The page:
Some mothers glow within motherhood and feel a sense of completeness and worth. Others feel a sense of loss from what used to give worth, perhaps it was career or freedom. Perhaps having children was the opposite of what you expected. Possibly you have a special needs child or a child with a disability. Maybe you find yourself in the role of sole parent.
Yes I used to do good stuff. I created, I connected and I accomplished much. Now what? I have become someone who can create nothing? Why do I feel empty when people ask what I do? Or when I have to answer that dreaded question on the form: 'Occupation?'. When instead of writing 'home duties' I'd rather write 'homeland duty'.
A mother's role can begin early in the morning and goes all day, and for some, it continues throughout the night as well. At the time she wishes to sit down and have a rest, coincidentally it turns out to be the time the household needs her the most.
The voices of family and friends ring in the ears "It gets easier".
As the mother of a teenager and a one year old, I have homework, clothes, school and peers at one end of the scale and nappies, goo-gah's, tantrums and sleep schedules at the other end. However, now that I mention it, there's possibly some similarities...
Some days I have looked at my current status and thought, "What has happened to me?".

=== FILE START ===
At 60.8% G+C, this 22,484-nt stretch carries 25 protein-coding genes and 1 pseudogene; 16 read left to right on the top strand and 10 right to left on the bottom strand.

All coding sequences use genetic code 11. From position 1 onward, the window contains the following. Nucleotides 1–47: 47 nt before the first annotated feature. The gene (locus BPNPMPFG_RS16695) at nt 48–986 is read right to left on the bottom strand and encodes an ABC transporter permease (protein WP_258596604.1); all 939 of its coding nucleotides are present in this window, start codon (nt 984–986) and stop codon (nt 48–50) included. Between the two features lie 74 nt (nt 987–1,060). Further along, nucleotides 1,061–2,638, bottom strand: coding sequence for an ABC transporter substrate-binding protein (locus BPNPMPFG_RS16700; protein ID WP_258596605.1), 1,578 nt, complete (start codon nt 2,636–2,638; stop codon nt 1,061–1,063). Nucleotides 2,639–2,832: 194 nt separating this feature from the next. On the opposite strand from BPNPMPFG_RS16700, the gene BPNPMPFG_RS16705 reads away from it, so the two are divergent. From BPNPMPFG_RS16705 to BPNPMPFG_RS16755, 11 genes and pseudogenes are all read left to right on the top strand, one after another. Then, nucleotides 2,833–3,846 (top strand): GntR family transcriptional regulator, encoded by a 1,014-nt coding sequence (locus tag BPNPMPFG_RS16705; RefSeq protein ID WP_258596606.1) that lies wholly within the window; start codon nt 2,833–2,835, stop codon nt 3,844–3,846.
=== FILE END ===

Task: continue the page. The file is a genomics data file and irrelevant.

After leaving school and being in a few small 'jobs', I was employed by an Engineering Company. This is where I first felt a sense of professionalism and worth. In the midst of this I discovered I was going to be a mother. It threw a curve ball into the 'career' sector of my life, but I was comfortable with it.
After a few years I got a job as a bank teller. I didn't know the industry very well and back then I would have described myself as being fairly useless with money management.
I was well supported by family and friends to be able to enter this occupation as a sole parent. I got into the groove of being back in an office/customer service environment and excelled within my role. I became well-known to our business customers and locals in the area and felt a sense of belonging and servanthood to my community, as well as a returning awareness of professionalism and worth as a career woman.
A management position became the next position I felt I should be in. I built up a small business and felt a sense of achievement and position. The connection with the community became extremely important to me. I put my everything into the role and the business. I lived and breathed the day to day operation.
Getting married, moving states and becoming a mother for the second time was next on God's agenda for me. This transition was difficult.
A friend of mine, Claire, 35, from Western Australia has also been through similar transitional difficulties. After working a high-stress job that she thrived on for many years, she began to suffer from anxiety and was medicated during her first year of marriage. She continued striving to be a professional career woman alongside being a mother of young children and was diagnosed with postnatal depression and anxiety soon after the birth of her second daughter.
Now a mother of four, she says, "I had a revelation from God to give my husband back his pants. Not only to put him in charge of our family, but it also released me from thinking that I had to hold everything together. It released me from the bondage that my career had over our lives. Our marriage has bloomed since then. We have had a sea change and our life is so much the better for it."